The great missionary-theologian Lesslie Newbigin asked, “How can the gospel ‘come alive’ in all these different cultural contexts, and still be the same authentic gospel? That is the problem of contextualization.” 
Below is a presentation I’ve created concerning how to contextualize the gospel. I was inspired in part by a new book by Jackson Wu: Saving God’s Face: A Chinese Contextualization of Salvation through Honor and Shame. (Amazing scholarship and hard to read. Highly recommended.) This presentation explores issues such as:
- What does it mean to “assume the gospel”?
- Can biblical truth overlap with a cultural context, even though it does not fit into one’s theology?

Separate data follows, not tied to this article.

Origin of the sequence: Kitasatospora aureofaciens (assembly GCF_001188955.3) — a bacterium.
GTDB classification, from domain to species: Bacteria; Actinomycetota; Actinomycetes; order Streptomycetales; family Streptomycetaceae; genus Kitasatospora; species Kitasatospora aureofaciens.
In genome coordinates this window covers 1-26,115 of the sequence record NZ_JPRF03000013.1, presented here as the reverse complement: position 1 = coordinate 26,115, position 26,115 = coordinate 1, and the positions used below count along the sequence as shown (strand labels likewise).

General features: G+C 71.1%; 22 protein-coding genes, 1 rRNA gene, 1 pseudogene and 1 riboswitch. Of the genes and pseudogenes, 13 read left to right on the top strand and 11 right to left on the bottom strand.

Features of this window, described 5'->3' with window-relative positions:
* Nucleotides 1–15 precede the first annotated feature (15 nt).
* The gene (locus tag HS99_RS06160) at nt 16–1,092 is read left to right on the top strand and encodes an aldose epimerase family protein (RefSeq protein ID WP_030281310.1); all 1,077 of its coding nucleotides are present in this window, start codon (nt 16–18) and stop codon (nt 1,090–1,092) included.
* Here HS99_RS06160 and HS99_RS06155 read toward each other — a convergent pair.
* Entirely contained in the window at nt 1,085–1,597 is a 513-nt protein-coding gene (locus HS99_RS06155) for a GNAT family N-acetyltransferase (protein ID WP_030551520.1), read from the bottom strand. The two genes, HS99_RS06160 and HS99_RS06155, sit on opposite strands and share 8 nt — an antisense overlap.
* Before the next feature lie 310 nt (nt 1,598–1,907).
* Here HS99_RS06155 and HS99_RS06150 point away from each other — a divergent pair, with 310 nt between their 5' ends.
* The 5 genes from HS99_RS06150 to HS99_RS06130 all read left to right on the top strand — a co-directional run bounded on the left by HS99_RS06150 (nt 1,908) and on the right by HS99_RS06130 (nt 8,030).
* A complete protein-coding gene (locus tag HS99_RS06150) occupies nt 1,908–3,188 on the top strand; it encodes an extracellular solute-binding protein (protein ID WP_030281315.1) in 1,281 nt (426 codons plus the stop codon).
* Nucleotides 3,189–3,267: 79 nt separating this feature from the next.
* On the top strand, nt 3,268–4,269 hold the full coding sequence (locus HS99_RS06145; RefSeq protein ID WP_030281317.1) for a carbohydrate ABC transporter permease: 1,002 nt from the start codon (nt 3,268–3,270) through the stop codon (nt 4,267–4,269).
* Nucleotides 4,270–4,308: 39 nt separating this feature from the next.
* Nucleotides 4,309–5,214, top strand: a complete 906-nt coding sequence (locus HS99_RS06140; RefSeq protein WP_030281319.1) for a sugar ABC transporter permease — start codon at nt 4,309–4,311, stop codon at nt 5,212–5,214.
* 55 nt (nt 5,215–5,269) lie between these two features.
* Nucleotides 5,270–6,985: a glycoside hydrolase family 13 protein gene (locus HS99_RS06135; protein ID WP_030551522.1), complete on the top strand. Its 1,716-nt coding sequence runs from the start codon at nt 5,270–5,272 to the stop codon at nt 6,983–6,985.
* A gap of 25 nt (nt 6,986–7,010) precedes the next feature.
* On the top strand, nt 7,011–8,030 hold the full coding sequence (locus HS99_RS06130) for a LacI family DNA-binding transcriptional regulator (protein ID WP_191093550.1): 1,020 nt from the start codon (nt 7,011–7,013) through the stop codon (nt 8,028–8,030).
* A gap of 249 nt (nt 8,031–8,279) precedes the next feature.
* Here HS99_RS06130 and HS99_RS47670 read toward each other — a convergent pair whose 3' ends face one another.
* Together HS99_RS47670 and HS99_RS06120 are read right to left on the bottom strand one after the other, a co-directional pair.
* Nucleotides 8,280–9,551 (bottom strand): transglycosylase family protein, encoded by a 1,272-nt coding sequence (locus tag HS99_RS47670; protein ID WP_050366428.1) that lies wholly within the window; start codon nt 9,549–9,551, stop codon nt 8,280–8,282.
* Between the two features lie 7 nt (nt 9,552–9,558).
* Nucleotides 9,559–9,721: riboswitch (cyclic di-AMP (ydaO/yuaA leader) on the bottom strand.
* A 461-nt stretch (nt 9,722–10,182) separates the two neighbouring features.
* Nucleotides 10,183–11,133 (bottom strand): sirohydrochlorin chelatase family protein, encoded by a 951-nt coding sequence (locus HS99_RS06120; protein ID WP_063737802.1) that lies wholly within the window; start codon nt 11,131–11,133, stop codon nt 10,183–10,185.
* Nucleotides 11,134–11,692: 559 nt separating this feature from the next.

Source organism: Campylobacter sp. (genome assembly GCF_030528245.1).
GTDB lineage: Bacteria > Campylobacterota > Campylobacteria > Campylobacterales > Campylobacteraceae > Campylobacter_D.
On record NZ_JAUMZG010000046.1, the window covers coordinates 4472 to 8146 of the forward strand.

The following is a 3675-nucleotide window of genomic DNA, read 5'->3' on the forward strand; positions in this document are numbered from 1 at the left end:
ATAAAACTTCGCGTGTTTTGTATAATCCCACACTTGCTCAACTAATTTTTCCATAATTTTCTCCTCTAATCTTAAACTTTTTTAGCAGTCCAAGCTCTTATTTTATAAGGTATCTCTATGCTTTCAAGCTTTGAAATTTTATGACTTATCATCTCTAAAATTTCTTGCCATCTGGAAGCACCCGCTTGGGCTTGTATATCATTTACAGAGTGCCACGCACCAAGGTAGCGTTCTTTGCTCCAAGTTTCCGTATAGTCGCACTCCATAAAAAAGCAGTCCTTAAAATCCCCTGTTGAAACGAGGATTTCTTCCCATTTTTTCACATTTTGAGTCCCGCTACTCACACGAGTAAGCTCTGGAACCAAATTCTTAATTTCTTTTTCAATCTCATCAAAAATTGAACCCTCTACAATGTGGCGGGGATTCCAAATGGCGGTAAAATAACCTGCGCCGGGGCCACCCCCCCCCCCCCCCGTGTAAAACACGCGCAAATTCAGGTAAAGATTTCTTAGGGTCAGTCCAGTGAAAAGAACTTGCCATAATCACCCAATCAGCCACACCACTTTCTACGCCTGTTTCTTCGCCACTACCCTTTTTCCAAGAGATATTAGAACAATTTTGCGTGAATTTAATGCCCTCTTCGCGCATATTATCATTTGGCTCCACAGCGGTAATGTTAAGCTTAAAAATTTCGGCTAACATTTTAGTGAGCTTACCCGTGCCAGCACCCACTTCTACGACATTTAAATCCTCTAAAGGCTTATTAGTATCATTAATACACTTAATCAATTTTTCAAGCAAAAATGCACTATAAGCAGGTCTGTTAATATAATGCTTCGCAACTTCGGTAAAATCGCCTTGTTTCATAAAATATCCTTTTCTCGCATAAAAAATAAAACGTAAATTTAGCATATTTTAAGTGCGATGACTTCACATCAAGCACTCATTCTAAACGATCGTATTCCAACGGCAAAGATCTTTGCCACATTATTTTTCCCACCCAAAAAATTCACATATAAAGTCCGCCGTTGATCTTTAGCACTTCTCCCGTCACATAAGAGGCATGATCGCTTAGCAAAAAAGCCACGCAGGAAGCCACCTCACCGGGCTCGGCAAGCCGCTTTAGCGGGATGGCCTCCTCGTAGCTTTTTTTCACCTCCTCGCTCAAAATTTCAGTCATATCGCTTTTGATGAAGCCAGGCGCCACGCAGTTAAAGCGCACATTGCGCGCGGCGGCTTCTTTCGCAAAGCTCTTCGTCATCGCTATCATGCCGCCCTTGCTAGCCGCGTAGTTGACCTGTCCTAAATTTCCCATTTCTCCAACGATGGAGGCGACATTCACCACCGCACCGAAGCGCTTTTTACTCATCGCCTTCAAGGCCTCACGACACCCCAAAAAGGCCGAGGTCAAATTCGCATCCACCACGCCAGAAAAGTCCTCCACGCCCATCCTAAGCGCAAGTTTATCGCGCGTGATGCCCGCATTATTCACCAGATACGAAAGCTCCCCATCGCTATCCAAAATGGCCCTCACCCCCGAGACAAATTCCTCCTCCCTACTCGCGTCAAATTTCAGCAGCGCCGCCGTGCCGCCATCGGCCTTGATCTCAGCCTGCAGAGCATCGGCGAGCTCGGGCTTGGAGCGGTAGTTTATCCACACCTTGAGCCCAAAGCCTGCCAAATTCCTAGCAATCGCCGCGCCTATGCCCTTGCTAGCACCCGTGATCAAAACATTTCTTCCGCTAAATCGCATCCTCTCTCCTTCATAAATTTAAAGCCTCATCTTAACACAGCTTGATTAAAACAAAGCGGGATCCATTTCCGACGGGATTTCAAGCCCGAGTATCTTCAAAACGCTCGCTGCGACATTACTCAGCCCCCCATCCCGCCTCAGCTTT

- Where do theological blind spots come from?
- Why is honor and shame hardly recognized as a valid theological subject?
- Traditional view of contextualization compared to an expanded view of contextualization
- Introducing a “Canopy of Biblical Truth”—alerting us to various spectrums of biblical-cultural values
- How does Campus Crusade’s “The Four Spiritual Laws” compare culturally to “The Father’s Love Gospel Booklet”—a gospel presentation focusing on story, family, and honor/shame?
- How does culture influence our understanding and communication of the gospel?
- What are some considerations about contextualizing the gospel?
- How does this form a foundation for something called an “Abrahamic gospel”, based on Galatians 3:7–9?
I am working on a book concerning honor and shame in cross-cultural ministry; portions of this presentation will be incorporated into that book.